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Taking a photograph at an Independence Day celebration in Tashkent in August 2012.
Reuters/Shamil Zhumatov
Before house arrest.

Uzbekistan’s dictator is pursuing a criminal case against his eccentric daughter

By Steve LeVine

Uzbekistan authorities have identified the jet-setting eldest daughter of president Islam Karimov as a suspect in a case of extortion, blackmail and corruption, a move that could neutralize her as a future political threat.

Gulnara Karimova—who has performed as “Googoosha” in music videos, presented her “Guli” jewelry in New York and hobnobbed with Hollywood celebrities—was named today in a loosely written news release (Russian) about a $194 million criminal case under prosecution in the Central Asian republic. Her name could not have been included in the release without the assent, and probably the active role, of her father, who has been one of the most brutal leaders in the world since taking power more than two decades ago.

The statement alleges that two men linked to Karimova pilfered tens of millions of dollars from the Uzbekistan arm of Coca-Cola, an oil refinery in Fergana and elsewhere. After describing the charges in detail, the statement says that the “criminal group” includes other individuals about whom authorities are still collecting evidence. Among the members of this group are Karimova, who has lived under house arrest in the capital of Tashkent since February. She has been incommunicado but managed to sneak out statements to the media.

Quite apart from the details of the murky case, the 42-year-old Karimova, a striking Harvard graduate, has infuriated her father in part for a series of tweets last year in which she aired a family dispute, according to her 22-year-old son, Islam Karimov Jr. President Karimov is also angry over a Swiss money-laundering case against his daughter and an additional corruption case involving Sweden’s TeliaSonera, her UK-based son told the Guardian. In sum, Karimov felt his daughter was tarnishing the family name.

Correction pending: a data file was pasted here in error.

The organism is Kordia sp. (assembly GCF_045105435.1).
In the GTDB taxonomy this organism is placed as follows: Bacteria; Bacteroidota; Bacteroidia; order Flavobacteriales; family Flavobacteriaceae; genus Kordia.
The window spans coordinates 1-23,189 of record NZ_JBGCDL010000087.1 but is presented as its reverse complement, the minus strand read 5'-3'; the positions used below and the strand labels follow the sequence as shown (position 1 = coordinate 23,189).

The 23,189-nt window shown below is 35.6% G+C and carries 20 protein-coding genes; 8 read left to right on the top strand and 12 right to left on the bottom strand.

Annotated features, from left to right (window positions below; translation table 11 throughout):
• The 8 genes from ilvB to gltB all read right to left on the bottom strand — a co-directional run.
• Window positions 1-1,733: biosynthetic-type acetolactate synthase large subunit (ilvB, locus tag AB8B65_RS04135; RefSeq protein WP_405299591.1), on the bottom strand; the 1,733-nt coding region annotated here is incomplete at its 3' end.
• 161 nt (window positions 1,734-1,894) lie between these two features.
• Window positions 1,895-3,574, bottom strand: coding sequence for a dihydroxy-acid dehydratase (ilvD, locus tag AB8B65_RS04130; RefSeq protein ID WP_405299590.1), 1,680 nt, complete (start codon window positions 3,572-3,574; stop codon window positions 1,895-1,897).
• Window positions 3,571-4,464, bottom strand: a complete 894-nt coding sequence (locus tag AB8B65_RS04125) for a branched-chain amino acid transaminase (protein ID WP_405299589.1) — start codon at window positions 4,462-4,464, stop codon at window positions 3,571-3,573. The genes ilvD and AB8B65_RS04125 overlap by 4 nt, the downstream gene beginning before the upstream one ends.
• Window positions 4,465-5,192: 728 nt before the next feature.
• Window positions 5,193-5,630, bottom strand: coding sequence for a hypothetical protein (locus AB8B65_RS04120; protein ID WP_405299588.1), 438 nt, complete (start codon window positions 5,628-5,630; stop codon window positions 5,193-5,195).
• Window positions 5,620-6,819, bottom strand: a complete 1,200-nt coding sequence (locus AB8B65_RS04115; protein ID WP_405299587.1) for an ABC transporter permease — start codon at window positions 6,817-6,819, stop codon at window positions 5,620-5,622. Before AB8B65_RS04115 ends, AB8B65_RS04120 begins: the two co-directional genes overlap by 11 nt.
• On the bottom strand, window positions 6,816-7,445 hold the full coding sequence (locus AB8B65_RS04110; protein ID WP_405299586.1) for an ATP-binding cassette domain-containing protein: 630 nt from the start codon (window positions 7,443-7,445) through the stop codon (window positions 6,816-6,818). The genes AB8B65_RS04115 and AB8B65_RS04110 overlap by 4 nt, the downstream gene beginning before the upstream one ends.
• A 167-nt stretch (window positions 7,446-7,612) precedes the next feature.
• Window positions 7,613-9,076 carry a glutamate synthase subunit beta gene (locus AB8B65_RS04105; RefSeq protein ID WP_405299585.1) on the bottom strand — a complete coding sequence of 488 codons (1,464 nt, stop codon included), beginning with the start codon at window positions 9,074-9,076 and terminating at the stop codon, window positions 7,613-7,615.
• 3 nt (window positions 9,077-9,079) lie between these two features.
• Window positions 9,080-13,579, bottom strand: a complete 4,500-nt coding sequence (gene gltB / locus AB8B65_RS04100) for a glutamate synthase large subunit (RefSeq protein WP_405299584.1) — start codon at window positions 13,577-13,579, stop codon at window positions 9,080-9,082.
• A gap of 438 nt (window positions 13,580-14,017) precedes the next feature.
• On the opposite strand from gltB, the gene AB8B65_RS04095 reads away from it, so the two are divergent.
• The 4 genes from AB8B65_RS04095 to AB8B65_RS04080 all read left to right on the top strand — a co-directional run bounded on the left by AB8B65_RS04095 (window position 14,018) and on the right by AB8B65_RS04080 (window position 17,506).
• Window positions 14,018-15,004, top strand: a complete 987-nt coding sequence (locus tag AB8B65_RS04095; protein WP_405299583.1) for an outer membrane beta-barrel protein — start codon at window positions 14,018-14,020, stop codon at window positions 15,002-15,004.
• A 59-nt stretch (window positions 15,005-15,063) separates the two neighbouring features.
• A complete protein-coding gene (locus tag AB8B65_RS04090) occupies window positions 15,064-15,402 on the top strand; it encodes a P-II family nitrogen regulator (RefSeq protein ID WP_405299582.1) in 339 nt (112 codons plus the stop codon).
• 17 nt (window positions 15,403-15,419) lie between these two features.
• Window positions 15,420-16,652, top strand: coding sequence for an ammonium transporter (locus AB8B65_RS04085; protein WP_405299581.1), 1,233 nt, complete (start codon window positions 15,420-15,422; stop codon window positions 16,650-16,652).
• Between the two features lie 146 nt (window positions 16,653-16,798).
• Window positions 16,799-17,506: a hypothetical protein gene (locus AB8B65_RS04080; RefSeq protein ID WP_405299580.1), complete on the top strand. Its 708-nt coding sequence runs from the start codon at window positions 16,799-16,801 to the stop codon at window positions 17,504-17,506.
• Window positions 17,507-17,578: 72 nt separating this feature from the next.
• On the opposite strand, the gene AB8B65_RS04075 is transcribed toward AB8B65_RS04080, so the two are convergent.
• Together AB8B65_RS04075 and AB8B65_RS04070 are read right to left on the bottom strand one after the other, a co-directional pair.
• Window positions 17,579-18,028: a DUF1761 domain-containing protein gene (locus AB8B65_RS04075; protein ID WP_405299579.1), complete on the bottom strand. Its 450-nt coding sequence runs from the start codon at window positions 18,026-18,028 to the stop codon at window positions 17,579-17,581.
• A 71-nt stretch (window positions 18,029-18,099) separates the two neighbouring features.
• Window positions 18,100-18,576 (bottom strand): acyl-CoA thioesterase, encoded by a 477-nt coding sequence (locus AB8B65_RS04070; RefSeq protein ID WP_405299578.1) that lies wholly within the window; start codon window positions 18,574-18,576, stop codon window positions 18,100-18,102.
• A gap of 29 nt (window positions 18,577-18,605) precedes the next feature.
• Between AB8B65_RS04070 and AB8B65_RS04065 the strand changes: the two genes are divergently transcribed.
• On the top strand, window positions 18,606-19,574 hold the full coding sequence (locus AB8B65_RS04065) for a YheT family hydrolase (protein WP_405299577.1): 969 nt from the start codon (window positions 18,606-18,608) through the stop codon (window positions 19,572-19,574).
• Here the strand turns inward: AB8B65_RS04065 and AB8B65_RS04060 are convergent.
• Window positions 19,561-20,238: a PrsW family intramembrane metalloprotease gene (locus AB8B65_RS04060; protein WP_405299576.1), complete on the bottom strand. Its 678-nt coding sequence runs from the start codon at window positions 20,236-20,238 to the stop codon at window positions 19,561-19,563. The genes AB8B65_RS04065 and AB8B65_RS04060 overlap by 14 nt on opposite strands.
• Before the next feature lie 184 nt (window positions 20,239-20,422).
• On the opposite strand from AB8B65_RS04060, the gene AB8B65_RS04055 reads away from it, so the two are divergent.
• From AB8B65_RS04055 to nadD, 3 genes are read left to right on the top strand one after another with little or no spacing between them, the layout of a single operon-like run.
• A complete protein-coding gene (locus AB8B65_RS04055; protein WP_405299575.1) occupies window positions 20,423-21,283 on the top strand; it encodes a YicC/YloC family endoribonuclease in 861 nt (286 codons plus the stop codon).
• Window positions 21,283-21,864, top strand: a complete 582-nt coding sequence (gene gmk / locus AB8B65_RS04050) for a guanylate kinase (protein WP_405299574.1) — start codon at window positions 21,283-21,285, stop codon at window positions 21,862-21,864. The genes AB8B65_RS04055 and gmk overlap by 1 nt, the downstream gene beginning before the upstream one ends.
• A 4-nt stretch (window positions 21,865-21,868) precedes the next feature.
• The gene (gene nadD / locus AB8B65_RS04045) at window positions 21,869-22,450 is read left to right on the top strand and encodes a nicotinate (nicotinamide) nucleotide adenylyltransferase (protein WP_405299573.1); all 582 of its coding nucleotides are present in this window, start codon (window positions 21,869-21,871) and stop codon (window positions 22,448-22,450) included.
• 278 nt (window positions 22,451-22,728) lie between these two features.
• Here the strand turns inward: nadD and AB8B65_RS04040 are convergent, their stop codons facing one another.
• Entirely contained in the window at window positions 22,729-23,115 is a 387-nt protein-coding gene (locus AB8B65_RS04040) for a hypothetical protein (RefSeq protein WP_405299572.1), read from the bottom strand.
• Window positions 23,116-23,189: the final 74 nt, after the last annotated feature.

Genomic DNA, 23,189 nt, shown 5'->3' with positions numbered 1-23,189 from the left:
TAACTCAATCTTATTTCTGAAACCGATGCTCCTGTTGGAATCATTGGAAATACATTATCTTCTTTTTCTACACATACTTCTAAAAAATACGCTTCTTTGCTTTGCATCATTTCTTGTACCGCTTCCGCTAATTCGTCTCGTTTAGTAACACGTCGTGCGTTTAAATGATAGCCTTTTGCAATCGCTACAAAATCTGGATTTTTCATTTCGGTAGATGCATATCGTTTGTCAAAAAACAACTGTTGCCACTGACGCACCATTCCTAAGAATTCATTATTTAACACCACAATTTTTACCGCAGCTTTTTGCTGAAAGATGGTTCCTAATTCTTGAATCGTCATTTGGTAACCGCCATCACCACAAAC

But there also is the matter of Uzbekistan’s political future. Karimov is 76 years old and has not publicly made clear who will succeed him as president. One thing almost certain is that the successor will not be chosen democratically. His daughter once appeared to harbor political ambitions. But she is said to be despised by some important clan leaders in the country, and dismissed as a lightweight by others. Given her father’s own unhappiness with her behavior in recent years, he may be seeking to sideline her so that she does not create mischief during the succession.